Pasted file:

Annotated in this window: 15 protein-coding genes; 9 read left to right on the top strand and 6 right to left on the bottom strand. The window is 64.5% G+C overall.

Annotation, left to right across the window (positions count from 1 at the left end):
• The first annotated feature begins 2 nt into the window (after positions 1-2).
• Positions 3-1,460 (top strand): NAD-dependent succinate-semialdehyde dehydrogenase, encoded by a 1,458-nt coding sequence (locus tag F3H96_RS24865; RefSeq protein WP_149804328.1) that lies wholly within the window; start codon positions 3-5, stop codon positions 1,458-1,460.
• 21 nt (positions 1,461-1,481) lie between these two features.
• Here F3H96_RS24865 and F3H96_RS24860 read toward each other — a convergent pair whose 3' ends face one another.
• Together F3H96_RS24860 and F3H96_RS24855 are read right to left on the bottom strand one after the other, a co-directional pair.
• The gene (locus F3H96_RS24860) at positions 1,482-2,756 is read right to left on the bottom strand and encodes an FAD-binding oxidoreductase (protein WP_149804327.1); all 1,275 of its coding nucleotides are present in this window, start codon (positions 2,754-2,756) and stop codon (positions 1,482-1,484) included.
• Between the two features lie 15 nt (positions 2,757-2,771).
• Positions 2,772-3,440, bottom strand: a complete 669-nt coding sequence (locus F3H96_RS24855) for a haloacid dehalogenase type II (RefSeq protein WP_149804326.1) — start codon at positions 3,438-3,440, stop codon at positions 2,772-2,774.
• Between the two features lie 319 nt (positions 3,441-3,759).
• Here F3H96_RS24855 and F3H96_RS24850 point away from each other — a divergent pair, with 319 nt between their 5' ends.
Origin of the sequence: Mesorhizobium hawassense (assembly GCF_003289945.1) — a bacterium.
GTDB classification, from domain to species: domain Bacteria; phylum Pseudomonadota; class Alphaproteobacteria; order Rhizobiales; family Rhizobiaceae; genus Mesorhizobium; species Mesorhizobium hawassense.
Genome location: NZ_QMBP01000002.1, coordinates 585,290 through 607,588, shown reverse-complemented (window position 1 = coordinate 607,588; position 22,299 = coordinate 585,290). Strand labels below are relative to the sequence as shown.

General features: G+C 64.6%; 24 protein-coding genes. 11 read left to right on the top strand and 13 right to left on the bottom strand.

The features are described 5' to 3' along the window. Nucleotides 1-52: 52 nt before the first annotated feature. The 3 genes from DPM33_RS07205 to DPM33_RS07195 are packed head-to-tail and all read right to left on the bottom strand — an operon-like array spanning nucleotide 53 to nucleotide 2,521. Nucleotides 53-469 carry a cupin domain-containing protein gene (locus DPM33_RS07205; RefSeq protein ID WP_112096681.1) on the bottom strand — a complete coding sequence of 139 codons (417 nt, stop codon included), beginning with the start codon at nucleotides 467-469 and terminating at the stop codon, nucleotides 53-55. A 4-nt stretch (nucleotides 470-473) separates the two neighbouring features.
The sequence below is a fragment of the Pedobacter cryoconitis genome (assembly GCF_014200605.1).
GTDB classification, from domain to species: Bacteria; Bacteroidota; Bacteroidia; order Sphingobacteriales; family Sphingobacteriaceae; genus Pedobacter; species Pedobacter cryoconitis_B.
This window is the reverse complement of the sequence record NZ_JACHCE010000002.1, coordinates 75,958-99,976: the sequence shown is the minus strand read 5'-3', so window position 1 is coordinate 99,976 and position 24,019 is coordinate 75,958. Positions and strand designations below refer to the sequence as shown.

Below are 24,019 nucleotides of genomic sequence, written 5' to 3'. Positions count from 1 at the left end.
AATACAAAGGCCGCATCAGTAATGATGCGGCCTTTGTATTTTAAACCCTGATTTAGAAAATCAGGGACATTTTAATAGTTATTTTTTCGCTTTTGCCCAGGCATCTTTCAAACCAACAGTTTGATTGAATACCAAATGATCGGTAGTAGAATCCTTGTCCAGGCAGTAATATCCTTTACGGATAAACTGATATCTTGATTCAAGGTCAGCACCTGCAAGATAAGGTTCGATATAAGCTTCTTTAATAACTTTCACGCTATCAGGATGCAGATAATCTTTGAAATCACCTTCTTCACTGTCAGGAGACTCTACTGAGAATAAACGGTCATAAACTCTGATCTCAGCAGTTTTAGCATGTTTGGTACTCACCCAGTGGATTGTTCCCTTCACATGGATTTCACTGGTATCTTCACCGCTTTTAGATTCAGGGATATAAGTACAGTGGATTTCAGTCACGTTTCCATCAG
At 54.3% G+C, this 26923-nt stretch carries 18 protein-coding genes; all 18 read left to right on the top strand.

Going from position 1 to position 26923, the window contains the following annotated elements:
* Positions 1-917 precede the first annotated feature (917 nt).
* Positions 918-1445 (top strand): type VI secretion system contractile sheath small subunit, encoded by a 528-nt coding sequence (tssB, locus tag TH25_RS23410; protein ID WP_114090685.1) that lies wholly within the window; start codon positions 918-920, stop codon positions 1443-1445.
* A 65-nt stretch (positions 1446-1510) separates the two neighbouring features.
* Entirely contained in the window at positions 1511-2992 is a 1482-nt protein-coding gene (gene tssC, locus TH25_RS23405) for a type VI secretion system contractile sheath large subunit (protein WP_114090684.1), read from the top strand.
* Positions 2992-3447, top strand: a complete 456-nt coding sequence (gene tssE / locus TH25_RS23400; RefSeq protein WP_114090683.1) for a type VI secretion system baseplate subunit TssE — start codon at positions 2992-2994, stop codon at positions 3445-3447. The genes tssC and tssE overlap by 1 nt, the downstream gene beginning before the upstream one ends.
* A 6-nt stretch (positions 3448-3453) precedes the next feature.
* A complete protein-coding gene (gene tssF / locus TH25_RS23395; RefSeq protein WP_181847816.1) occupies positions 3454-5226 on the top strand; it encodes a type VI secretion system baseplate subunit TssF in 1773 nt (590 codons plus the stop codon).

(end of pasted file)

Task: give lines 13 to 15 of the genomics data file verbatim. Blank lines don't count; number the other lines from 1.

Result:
Origin of the sequence: Mesorhizobium hawassense (assembly GCF_003289945.1) — a bacterium.
GTDB classification, from domain to species: domain Bacteria; phylum Pseudomonadota; class Alphaproteobacteria; order Rhizobiales; family Rhizobiaceae; genus Mesorhizobium; species Mesorhizobium hawassense.
Genome location: NZ_QMBP01000002.1, coordinates 585,290 through 607,588, shown reverse-complemented (window position 1 = coordinate 607,588; position 22,299 = coordinate 585,290). Strand labels below are relative to the sequence as shown.